In 2013, we are encouraging our readers to mix up their reading habits, and read (or re-read) classics in addition to new books, such as the ones we review here in the ERB.
Broadly speaking, a classic is any book that is not a new book, or in other words that is worth reading five, ten or even one hundred years after its initial publication. ERB Editor Chris Smith has an article on The Huffington Post website arguing for reading a mix of classics and new books in 2013.
We’ve asked a number of noted writers to pick the classics that they often return to, and we will be running these lists as a weekly feature on our website through 2013.
This week’s post in the series is by Ragan Sutterfield.
Writers on the Classics:
[ #1 – Shane Claiborne ] [ Most recent, #4 – Jonathan Wilson-Hartgrove ]
Ragan Sutterfield is the author of the book Farming As A Spiritual Discipline, and a forthcoming title from Cascade Books on faith and agriculture. He has written for a variety of magazines including Men’s Journal, Triathlete, Paste, Gourmet, Spin, Fast Company, Christianity Today and Books & Culture on issues relating to health, good food, sustainability, and theology. He blogs on Patheos at WORD+ FLESH.
A Few Old Books I Keep Returning To
Making a list of books, especially a short list, is a hard thing to do. But these books are ones that I’ve owned for years and would always make it through any culling of my bookshelves. The books below are ones that I have read, usually more than once, and will certainly read again.
By Henry David Thoreau
When I first read Walden it was a book that profoundly challenged me to live out my values. While still in high school, I made every effort to embrace “simplicity, simplicity, simplicity,” even drinking only water for a year on Thoreau’s advice. Thoreau primed me for reading and appreciating people like Wendell Berry later on.
Fear and Trembling
by Soren Kierkegaard
I first read Fear and Trembling during a math class I didn’t much care for in high school. It was time well spent. Kierkegaard enlivened me to a deep and profound engagement with faith that was far beyond anything I’d encountered before. It is a book I’ve taught to students and one that I will return to again and again.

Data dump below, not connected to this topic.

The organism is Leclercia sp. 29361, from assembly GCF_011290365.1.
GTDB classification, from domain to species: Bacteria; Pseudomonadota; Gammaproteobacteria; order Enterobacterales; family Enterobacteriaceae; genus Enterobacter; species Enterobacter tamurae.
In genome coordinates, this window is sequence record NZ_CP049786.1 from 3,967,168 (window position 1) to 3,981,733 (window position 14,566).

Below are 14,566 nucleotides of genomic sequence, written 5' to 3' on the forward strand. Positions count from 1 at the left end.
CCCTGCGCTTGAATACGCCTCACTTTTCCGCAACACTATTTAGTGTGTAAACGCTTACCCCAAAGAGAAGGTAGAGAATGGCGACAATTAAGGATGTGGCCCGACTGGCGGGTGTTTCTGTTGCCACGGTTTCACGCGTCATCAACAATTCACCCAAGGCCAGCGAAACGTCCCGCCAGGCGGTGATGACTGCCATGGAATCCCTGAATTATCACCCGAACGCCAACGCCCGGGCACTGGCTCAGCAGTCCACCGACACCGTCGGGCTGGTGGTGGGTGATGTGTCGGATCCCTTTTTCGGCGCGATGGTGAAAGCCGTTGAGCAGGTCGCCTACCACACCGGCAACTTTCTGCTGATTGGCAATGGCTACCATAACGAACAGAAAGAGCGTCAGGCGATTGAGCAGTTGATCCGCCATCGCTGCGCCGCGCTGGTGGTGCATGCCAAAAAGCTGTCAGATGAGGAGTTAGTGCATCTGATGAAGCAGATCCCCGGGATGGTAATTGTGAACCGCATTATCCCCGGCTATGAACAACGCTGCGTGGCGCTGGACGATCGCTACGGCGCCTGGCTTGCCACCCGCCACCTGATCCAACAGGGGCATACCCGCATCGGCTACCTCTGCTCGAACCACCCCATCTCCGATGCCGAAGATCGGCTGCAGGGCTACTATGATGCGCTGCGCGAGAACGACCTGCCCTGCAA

by Martin Thornton
Just after college I came under the guidance of my first spiritual director, Fr. Higginbotham. He recommended I read Christian Proficiency. Years later, when I asked another priest to be my spiritual director he recommended the same book and so I read it again. Thornton has a beautiful way of describing the Christian life, not as a hero’s journey, but as focused, disciplined work over a long time. He also shows clearly why theology is critical to such normal Christian activities as prayer.
The Brothers Karamazov
by Fyodor Dostoyevsky
It has been years since I last read this novel, but I know with all my hope that I will read it more than once again. Wayne Martindale at Wheaton College would tell students that The Brother’s Karamazov should be added as an appendix to the bible. I know of no better argument for opening the canon.
by Thomas a Kempis
I’m not one for devotional books, but this book has frequented my bedside over the years. It is a book free of so much of the sentimental Christianity that most books of devotion seem to trade in these days. Instead, Thomas a Kempis lays out wisdom for the difficult work of Christlikeness. Some may shudder at some of his advice, but carefully listening to his words will draw you closer to the disciplined Christian life.
*** Books by Ragan Sutterfield